Cinita: Yeah, I love that. We do have today people, they can search hair products by hair type, which is awesome. You can search makeup by the color of your skin. There are a bunch of things that we do today, trying to personalize the experience for our Pinners. With AI, we could go way beyond and make it much better, including accessibility as part of that.

Kate: Yeah. We've also been talking about AI in terms of writing documentation, because that's a huge part of Cinita and my every day is writing just pages and pages and pages of documentation. So is the life of a systems designer. But we've been talking on our team a little bit about training AI on how we specifically as the Gestalt team write documentation and seeing if we can get an output that is similar to how Cinita would write a page about buttons and hopefully automating something similar like that in the future, which would be a huge help.

Chris Strahl: Yeah, so it writes in the same style as you, and it sounds like you, et cetera. That'd be really interesting. We're experimenting with all this stuff inside of Knapsack right now where you can do two things; you can discover more content about your design system because all these design systems are fairly large knowledge management problems. If you think about a design system, it's like a novel length work or maybe even multiple novels and trying to understand... You don't ever say, "Turn to page 323 of your design system," you usually have a very specific question about how to use it. The AI being able to tell you how to actually use the design system in an interesting way and to discover that information is really powerful, I think.

Kate: Yeah, and the nuances.

Chris Strahl: Yeah, exactly, right? It's why you want to make sure you put your voice and tone guidelines and your vision and purpose for the design system inside of your documentation because that's all context, frankly, for robots to help provide you better answers. I also think about the idea, like you said, about content generation. One of the things that's always hard when you're creating a new pattern inside of something like Knapsack is what do I create in terms of that initial docs page? The ability for it to understand how you've created other docs pages, reference the code or design file that you're attaching to that portion of your system, and have it automatically suggest or generate some content for you so it's not just a blank page, that's so powerful as a starting point for all these things.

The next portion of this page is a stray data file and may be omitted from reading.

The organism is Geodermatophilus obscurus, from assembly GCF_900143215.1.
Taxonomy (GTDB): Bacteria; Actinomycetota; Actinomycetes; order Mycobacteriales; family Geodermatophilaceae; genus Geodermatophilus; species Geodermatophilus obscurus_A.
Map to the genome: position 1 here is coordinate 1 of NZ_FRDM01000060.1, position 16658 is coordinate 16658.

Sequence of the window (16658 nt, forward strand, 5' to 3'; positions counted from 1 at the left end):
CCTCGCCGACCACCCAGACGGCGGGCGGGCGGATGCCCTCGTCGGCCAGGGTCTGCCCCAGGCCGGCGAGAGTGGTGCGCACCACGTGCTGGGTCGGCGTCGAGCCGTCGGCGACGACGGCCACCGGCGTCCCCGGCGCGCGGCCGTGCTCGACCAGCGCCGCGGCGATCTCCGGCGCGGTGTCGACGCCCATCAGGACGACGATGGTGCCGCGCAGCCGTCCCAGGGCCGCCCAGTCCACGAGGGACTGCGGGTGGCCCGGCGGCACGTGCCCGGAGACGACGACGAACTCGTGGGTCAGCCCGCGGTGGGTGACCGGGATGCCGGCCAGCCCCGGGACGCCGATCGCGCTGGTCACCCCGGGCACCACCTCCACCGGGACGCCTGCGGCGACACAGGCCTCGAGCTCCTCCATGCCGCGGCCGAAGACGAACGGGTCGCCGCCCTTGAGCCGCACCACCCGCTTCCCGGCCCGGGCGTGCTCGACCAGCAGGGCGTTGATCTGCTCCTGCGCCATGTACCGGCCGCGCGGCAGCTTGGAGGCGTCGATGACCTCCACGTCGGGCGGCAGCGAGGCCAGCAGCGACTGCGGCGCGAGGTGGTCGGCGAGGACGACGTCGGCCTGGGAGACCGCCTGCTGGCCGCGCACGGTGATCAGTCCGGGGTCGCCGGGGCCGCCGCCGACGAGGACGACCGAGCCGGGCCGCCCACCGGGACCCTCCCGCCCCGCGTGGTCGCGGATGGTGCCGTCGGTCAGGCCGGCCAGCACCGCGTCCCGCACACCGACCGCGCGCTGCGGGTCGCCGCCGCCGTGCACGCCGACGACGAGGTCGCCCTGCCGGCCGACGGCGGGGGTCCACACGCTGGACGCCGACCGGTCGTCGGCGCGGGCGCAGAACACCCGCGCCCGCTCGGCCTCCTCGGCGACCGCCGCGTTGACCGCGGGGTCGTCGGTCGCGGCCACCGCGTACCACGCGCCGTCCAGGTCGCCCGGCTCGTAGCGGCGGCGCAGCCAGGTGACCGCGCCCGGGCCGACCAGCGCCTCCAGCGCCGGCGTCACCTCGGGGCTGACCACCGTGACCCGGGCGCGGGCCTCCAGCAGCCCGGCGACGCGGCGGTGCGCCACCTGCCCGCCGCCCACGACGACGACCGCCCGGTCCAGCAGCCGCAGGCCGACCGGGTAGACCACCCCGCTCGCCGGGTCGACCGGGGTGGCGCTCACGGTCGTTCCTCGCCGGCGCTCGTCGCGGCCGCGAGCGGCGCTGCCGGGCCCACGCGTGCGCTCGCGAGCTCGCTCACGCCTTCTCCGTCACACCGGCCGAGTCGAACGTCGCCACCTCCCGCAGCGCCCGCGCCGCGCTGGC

Kate: Design system work takes a lot of research. It's a lot of going and looking, "What's the best practice from Nielsen Norman? What are these engineers over in this forum talking about as far as how you should animate a button? What's going on over here? How's this system handling it?" To be able to have an aggregate for all of that information and that I don't have to spend an hour or so of my time going and looking at all of these resources would be a huge jumping off point too. That is if you can trust your AI, that it's not pulling false information and lying to you.

Chris Strahl: Not making shit up.

I love the idea of aggregating the meta though. There is all this meta work attached to the design system, it's not actually the creation of the content for you, but it's background that you need to be able to actually create that content. The idea of how do you aggregate the meta, that's a cool idea.